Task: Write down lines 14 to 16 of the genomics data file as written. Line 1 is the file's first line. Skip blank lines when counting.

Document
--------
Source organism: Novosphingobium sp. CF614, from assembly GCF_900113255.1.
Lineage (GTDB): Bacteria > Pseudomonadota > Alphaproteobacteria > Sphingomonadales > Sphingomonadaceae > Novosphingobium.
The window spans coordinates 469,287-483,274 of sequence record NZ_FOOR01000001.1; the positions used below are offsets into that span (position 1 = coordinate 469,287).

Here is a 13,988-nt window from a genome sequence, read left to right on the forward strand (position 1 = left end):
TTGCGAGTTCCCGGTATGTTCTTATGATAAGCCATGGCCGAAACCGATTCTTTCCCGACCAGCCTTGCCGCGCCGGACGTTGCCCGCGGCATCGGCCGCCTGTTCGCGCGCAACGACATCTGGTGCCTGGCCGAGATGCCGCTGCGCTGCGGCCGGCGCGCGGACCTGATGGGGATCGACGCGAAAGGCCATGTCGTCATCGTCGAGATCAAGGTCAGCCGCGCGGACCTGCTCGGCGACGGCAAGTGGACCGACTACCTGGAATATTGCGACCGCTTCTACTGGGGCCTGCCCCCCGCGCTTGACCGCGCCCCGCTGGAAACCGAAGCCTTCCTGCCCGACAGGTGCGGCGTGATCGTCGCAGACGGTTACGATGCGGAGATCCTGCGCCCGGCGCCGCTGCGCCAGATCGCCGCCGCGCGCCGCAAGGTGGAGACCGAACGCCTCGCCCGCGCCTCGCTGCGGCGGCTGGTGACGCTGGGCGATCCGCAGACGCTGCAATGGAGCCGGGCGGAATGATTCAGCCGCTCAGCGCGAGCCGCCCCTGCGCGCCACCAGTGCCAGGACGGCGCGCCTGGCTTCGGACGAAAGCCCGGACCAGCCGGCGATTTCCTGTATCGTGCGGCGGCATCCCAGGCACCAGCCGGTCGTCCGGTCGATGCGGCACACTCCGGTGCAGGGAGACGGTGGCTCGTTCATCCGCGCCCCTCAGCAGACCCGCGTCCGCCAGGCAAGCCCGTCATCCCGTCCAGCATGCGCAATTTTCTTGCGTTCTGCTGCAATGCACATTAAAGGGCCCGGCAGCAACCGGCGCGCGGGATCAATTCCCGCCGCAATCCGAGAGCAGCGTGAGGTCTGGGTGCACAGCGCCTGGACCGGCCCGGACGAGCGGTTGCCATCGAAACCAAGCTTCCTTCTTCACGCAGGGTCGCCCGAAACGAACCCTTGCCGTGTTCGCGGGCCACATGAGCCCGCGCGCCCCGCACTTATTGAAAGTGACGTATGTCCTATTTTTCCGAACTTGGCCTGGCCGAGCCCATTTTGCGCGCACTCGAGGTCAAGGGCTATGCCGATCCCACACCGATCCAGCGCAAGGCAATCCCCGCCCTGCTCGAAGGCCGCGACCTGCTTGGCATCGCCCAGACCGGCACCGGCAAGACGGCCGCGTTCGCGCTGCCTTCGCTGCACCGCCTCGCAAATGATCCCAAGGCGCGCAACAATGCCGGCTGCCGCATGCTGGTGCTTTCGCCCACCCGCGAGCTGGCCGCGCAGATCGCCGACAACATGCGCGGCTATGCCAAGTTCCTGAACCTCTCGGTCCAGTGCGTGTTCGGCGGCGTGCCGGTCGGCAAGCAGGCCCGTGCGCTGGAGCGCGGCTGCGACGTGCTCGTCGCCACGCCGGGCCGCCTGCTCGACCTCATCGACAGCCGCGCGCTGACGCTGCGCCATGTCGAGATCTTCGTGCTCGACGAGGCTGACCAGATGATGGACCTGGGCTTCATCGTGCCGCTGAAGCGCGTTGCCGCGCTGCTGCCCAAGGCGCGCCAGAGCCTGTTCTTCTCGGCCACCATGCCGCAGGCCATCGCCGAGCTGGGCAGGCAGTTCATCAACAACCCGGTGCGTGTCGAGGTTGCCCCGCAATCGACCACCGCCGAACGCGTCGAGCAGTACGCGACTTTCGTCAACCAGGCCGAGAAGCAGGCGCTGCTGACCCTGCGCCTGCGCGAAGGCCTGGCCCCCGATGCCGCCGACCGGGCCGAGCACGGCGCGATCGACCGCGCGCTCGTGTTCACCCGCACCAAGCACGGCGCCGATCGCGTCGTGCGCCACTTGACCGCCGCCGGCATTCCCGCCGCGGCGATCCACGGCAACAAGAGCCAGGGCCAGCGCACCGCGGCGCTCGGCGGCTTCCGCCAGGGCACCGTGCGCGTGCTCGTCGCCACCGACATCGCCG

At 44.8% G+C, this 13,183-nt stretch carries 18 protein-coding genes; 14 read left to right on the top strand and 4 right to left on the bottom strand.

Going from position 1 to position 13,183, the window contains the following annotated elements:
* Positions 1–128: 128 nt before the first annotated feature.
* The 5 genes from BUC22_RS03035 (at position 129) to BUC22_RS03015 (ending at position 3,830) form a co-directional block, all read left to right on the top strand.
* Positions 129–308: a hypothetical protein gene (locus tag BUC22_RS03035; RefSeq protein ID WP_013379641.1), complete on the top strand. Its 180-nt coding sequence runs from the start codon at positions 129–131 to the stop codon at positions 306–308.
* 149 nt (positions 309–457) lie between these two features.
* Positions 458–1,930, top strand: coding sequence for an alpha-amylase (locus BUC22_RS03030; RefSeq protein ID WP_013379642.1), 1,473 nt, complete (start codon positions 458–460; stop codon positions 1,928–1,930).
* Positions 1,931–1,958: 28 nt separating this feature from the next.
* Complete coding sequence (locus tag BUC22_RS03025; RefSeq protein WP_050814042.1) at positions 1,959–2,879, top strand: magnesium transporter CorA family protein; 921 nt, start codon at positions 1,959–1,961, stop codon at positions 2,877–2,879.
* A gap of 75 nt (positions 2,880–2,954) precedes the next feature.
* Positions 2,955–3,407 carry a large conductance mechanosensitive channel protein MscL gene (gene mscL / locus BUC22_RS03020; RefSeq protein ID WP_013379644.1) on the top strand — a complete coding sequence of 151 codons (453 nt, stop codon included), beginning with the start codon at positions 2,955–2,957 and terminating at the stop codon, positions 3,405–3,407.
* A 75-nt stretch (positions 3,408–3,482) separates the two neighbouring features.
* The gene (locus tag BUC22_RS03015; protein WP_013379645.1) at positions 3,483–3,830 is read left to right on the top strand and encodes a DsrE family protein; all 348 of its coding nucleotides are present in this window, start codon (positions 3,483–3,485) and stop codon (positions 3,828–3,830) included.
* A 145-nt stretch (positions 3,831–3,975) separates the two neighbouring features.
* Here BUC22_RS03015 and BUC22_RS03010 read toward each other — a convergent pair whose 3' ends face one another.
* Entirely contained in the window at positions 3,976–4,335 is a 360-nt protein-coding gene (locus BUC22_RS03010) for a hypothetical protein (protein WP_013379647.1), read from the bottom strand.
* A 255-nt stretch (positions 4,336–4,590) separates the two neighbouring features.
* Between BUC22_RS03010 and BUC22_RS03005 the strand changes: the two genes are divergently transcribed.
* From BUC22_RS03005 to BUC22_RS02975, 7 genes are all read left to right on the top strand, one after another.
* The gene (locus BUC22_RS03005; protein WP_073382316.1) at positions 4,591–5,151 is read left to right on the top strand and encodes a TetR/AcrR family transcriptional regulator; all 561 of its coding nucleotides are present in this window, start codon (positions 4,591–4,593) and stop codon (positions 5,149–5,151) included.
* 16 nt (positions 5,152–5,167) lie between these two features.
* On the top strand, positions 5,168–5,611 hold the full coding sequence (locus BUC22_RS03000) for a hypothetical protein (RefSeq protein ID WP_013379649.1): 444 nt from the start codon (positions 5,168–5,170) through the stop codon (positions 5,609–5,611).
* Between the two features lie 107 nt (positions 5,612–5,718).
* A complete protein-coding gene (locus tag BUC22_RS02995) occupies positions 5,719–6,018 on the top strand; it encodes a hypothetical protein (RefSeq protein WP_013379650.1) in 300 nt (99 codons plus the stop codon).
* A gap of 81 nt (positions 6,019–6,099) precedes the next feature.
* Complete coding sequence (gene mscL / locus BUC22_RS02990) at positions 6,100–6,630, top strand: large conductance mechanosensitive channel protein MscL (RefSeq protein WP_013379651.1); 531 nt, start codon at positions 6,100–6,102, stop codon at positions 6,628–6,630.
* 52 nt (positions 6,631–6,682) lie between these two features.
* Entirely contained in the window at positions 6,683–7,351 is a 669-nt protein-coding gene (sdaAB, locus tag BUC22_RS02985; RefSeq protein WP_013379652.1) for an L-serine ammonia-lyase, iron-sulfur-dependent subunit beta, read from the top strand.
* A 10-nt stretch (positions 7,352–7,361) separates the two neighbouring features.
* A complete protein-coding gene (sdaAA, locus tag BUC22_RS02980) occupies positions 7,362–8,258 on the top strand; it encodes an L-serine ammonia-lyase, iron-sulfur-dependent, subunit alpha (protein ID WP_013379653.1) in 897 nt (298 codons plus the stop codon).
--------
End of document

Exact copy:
* Complete coding sequence (locus tag BUC22_RS03025; RefSeq protein WP_050814042.1) at positions 1,959–2,879, top strand: magnesium transporter CorA family protein; 921 nt, start codon at positions 1,959–1,961, stop codon at positions 2,877–2,879.
* A gap of 75 nt (positions 2,880–2,954) precedes the next feature.
* Positions 2,955–3,407 carry a large conductance mechanosensitive channel protein MscL gene (gene mscL / locus BUC22_RS03020; RefSeq protein ID WP_013379644.1) on the top strand — a complete coding sequence of 151 codons (453 nt, stop codon included), beginning with the start codon at positions 2,955–2,957 and terminating at the stop codon, positions 3,405–3,407.